Review of Industrial Organization
12: 185–202, 1997.
1997 Kluwer Academic Publishers. Printed in the Netherlands.
Multihospital Chain Acquisitions and Competition
in Local Health Care Markets
LEE RIVERS MOBLEY
Economics Department, School of Business Administration, Oakland University, Rochester,
Michigan 48309-4401, U.S.A.
Abstract. This paper examines the determinants of multi-hospital acquisitions in California during
a period of increased competition, 1984–1993. Evidence is examined for differences by chain type
in acquisition preferences in the face of increased competitive pressure. Signiﬁcant differences are
found among chain types (for-proﬁt, non-proﬁt , and church). All three types appear to position
themselves through acquisitions to obtain multiple-hospital holdings within local markets, with the
non-proﬁt type exhibiting the greatest tendency. Such positioning may enhance efﬁciency in payor
contracting and increase market power, lowering competition in the long run.
Key words: Hospital competition, managed care, hospital industry structure, hospital strategy.
The US healthcare industry has seen massive restructuring in response to the trend
toward managed care dominance of the health insurance industry.
tion among hospitals has emerged with the practice of selective contracting between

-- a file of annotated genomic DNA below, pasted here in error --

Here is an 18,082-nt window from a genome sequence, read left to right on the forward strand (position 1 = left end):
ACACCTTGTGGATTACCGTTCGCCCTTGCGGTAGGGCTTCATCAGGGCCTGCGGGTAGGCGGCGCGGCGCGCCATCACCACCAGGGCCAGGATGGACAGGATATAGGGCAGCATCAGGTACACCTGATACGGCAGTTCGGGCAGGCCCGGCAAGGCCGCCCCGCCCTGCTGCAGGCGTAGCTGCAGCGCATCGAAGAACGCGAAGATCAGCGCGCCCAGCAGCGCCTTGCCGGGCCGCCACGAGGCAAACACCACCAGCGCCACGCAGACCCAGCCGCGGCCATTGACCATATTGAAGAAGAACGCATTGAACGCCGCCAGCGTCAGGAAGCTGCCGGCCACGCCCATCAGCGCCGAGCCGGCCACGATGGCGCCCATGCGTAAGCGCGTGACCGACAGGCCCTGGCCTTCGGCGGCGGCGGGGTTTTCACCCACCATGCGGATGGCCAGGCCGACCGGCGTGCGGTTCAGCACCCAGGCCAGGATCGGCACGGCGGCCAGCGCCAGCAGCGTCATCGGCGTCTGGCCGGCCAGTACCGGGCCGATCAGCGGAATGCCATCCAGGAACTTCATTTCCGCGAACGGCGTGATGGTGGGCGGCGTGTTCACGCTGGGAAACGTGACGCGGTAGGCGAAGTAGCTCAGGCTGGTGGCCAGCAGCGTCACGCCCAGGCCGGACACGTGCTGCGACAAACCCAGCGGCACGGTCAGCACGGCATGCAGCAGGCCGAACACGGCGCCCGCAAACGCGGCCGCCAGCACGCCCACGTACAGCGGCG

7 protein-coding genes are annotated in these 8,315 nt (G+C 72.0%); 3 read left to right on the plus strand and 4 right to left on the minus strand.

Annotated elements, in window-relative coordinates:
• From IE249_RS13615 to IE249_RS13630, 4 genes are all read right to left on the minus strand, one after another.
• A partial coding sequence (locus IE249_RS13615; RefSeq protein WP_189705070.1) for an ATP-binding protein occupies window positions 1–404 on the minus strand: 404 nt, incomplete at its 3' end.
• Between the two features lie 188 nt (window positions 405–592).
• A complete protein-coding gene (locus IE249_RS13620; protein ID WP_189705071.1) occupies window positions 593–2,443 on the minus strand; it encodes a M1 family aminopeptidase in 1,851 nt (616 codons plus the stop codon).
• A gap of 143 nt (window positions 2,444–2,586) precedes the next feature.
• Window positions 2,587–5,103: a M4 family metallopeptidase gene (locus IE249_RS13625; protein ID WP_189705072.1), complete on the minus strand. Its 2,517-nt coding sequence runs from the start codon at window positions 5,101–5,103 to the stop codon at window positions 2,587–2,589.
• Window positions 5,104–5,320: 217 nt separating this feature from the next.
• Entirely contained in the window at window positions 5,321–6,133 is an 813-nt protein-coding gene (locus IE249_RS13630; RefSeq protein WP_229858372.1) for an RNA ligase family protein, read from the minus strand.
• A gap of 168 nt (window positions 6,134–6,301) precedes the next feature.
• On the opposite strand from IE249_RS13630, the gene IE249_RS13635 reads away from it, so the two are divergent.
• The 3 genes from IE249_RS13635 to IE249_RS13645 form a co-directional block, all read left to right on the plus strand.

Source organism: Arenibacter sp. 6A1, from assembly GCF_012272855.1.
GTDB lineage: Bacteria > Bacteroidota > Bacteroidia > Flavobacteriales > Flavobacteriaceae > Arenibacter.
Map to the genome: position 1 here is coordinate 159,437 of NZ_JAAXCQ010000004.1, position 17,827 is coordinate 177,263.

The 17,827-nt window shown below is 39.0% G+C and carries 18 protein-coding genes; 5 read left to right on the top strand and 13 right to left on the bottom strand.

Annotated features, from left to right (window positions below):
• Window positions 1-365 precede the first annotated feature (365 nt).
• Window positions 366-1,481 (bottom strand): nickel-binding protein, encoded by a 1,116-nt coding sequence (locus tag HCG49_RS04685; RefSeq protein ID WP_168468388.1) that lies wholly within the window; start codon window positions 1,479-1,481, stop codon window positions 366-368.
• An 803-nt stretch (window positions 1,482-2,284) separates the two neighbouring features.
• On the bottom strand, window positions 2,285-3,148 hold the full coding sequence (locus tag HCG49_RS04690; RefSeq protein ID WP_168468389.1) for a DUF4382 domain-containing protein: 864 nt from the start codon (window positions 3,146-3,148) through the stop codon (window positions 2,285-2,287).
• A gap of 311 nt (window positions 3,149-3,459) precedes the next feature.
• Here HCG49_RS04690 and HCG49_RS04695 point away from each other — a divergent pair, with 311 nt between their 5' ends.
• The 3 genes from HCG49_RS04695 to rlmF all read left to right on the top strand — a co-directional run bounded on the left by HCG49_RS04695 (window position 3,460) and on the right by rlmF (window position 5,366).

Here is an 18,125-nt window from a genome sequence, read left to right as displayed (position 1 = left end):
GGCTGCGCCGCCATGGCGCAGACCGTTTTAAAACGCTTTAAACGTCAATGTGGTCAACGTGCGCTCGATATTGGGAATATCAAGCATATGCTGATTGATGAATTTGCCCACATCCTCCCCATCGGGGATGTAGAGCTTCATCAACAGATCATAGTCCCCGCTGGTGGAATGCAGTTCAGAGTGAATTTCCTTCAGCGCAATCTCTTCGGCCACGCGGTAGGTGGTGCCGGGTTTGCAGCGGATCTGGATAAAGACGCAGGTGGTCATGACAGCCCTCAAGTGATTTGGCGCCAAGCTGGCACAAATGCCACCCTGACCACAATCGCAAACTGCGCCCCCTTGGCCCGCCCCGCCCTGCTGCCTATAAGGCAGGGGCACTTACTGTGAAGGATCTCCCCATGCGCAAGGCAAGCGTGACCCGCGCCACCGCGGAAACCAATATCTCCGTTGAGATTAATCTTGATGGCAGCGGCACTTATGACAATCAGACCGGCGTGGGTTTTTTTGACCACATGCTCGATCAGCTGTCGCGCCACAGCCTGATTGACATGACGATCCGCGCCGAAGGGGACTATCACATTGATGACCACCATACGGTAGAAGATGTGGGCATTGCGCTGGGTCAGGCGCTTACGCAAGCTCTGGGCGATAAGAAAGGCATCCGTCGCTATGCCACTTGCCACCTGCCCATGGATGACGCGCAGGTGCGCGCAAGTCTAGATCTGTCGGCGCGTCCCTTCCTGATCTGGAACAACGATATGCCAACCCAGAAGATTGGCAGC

hospitals and managed care plans.
The managed care revolution is accompanied
by rapid advances in both medical technologies and information systems. In this
environment, hospitals who succeed must be able to embrace these advances, in
order to enhance their ability to deliver and market high-quality outcomes at a
These changes have increased the optimal scale of hospitals, and changed the
structure of the health care enterprise. Between 1989–1993, about 1,318 separate
corporate acquisitions took place, with combined value in the billions of dollars
(Danzon, 1994). In the hospital sector, horizontal mergers reached unprecedented
numbers in the eighties (AHA News, 1992) and have escalated in the nineties (Wall
Street Journal, 1993). Hospitals’ expectations regarding participation in merger
and consolidation have also changed in the recent past. While a 1988 survey of
hospital administrators found that less than half expected to be affected by merger,
Between 1988 and 1993, the percentage of privately insured individuals in managed care plans
rose from 27.1% to 65.4% (PROPAC, 1995, p. 23).
The increase in price competition with growth in managed care sectors has been well documented
(Feldman et al., 1990; Melnick et al., 1992).